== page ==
Behind the Scenes at RECon

Published on March 16, 2016 in Retail Real Estate Industry
Kelly Kerby
Kelly Kerby
Digital Marketing & Analytics Manager

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In 2006, within the first few months of joining Phillips Edison, the responsibility of coordinating our ICSC Vegas booth was bestowed upon me. [Okay, so it felt a little less like the passing of a torch and more like a losing game of hot-potato, but regardless I was excited for the opportunity.]

What they didn’t tell me at the time was that our so-called “booth” was actually a 4,500-square-foot mini-mobile-office that had 11 meeting rooms, a reception area, and a cafĂ©. And that we catered 2+ meals a day for the 80+ attendees, and that we hosted 800+ meetings over the course of 2.5 days. Makes my feet hurt just thinking about it.

Often times I look back at my first RECon experience and wonder why or how I wasn’t scared to death. Even in planning the expansion and redesign of our booth that first year and coordinating hundreds of details I still didn’t realize the size and scope of this whole thing.  This year there will be more than 36,000 attendees and although any of the industry vets can give you great advice—on networking, deal making, and in general just maximizing the opportunity this arena has to offer—my hope is that these tips from a behind-the-scenes perspective will not only help the first-time planners out there, but provide some valuable insight to everyone attending.

Surround yourself with a trusted, capable team.

DON’T try to handle everything yourself. DO hire an exhibition management company. I survived that first year without exception, with the help of fellow booth ‘staffers’ and the messiah of all exhibit management companies, Journey Communications [shameless plug: they really are the best at what they do, and in my opinion, the most fun to work with!] The final member of the team is my trusty RECon binder, which I’d be lost without. Technology is a wonderful thing until it isn’t, so although I’ve pared WAY down over the years I still bring my paper security blanket with me.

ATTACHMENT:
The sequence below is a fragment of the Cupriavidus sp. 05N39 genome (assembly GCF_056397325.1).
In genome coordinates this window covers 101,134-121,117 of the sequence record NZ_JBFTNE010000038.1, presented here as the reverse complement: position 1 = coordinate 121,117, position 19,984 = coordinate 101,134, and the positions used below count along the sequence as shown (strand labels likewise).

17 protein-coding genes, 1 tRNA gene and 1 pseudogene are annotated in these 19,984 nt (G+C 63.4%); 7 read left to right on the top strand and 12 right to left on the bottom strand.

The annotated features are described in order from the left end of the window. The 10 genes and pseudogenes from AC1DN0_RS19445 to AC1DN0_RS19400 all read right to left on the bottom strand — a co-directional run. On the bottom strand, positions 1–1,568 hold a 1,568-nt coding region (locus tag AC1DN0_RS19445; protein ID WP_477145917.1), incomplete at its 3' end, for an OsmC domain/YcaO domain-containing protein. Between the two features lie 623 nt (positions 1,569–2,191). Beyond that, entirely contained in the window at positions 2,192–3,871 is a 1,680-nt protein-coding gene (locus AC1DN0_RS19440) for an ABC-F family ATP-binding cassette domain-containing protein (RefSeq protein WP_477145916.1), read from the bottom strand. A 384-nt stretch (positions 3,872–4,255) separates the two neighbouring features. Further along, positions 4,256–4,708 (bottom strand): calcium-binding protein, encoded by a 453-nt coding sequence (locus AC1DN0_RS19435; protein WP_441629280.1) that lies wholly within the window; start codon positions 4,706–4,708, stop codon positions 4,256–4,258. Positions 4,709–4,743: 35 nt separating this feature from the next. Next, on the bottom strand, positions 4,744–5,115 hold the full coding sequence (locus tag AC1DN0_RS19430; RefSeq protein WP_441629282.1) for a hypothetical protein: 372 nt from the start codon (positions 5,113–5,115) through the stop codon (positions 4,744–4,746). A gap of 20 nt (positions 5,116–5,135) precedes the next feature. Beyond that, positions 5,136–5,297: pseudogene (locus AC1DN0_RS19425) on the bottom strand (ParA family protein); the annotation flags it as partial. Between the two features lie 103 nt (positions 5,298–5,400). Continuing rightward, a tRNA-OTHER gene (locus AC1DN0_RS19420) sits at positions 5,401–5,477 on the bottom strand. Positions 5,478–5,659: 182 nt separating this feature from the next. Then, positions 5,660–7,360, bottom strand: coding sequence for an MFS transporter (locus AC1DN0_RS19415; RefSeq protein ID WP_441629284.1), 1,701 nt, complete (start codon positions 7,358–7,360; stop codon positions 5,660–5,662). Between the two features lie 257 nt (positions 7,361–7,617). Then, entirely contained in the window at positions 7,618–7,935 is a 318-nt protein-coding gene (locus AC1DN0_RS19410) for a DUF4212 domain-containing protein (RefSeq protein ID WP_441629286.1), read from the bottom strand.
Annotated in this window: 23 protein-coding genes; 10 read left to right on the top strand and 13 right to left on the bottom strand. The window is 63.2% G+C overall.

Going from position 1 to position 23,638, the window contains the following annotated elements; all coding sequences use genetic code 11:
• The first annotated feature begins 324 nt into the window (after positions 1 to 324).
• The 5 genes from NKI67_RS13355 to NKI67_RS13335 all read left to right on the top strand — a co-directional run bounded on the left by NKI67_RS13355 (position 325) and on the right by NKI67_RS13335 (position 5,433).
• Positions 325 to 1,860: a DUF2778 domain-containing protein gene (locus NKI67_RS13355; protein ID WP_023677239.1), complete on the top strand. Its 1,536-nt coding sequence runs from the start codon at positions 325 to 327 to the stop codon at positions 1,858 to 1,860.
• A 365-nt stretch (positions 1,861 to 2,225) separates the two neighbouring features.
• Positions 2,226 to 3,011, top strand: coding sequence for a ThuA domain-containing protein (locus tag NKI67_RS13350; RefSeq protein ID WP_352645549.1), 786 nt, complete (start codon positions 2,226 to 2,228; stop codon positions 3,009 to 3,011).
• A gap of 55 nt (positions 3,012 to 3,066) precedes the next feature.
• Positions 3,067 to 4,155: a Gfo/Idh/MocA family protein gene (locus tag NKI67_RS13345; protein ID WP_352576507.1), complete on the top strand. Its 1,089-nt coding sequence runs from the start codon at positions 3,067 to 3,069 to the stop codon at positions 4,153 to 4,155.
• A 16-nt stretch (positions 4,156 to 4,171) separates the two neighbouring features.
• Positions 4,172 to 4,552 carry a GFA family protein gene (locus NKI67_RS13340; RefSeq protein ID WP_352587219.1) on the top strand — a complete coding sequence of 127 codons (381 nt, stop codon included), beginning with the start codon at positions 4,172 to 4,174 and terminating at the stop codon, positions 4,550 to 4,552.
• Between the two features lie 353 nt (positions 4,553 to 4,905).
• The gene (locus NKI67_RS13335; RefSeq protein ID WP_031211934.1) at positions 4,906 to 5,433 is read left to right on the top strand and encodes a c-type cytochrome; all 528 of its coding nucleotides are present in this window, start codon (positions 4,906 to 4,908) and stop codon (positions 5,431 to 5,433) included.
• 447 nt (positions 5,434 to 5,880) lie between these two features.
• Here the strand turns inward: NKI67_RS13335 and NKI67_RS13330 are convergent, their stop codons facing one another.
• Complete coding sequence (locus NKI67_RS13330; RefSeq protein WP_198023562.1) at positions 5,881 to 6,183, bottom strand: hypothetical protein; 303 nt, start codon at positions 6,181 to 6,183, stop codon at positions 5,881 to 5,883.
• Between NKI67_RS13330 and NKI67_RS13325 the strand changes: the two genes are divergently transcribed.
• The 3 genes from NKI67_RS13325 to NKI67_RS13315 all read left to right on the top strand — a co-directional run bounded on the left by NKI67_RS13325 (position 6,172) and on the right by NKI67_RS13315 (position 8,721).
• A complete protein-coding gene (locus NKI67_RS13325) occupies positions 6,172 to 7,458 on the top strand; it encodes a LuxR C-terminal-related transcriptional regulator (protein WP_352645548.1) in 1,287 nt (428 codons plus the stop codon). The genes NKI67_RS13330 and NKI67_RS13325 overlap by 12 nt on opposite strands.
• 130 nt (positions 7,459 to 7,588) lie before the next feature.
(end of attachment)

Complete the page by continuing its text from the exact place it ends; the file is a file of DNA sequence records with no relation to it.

Be good to your feet.

I can’t remember now if anyone [or maybe everyone] told me to wear comfortable shoes that first year, but that was quite literally one of the hardest lessons to learn. Even if you wear heels every single day of your life I urge you to wear comfortable footwear, and DO pack more than one pair because flats or not, eventually whatever shoes you’re wearing, your feet—and your back—WILL hurt. This is a given for anyone attending the convention, but it’s especially true for booth staff. Which leads to my next piece of advice, DON’T expect to sit down. I really wish my fingers would let me type the words ‘sit whenever you can,’ but unlike other associates sitting half-hour at a time in meetings all day, you do not and will not have the luxury of resting your feet.

MORE. COFFEE.

And while you’re at it, more food, more water, more beer. Vegas is the city of gluttony and excess anyway, right? Always error on the side of ordering more than you think you need, of all of these things, because you DO NOT want to run out at lunchtime and have to wait hours to receive more. In fact, if the size and setup of your booth allows, order cases of bottled water, soft drinks, and other non-perishables for delivery before the show starts and store the extras until you need them.

DO find time to HAVE FUN, and enjoy the company

DON’T stress. Okay, a little bit of stress is a good thing, enough to keep you motivated and on top of your deadlines, but don’t let the stress and the responsibility jade your experience and outlook on Vegas as a whole. Sure, you’re going to have to go set up at the convention center sans air-conditioning while everyone else is poolside, but don’t let it get you down.

I’ve learned that I can’t go to Vegas days early and be able to relax anyway, so instead I build in time for relaxation after the show. The promise of free/leisure time at the end of the day Wednesday or a spa treatment once we get home is more than enough motivation to get through an exhausting, non-stop week.

This final thought is the most important: DO take time to enjoy the company. Sure we have video-conferencing and a company-wide gathering once a year, but one of my favorite parts of RECon is seeing everyone from other offices and remote locations. The energy felt at our booth and the sense of camaraderie is by far the biggest and best pay-off for all the hard work and long hours. 

Kelly Kerby
Kelly Kerby
Digital Marketing & Analytics Manager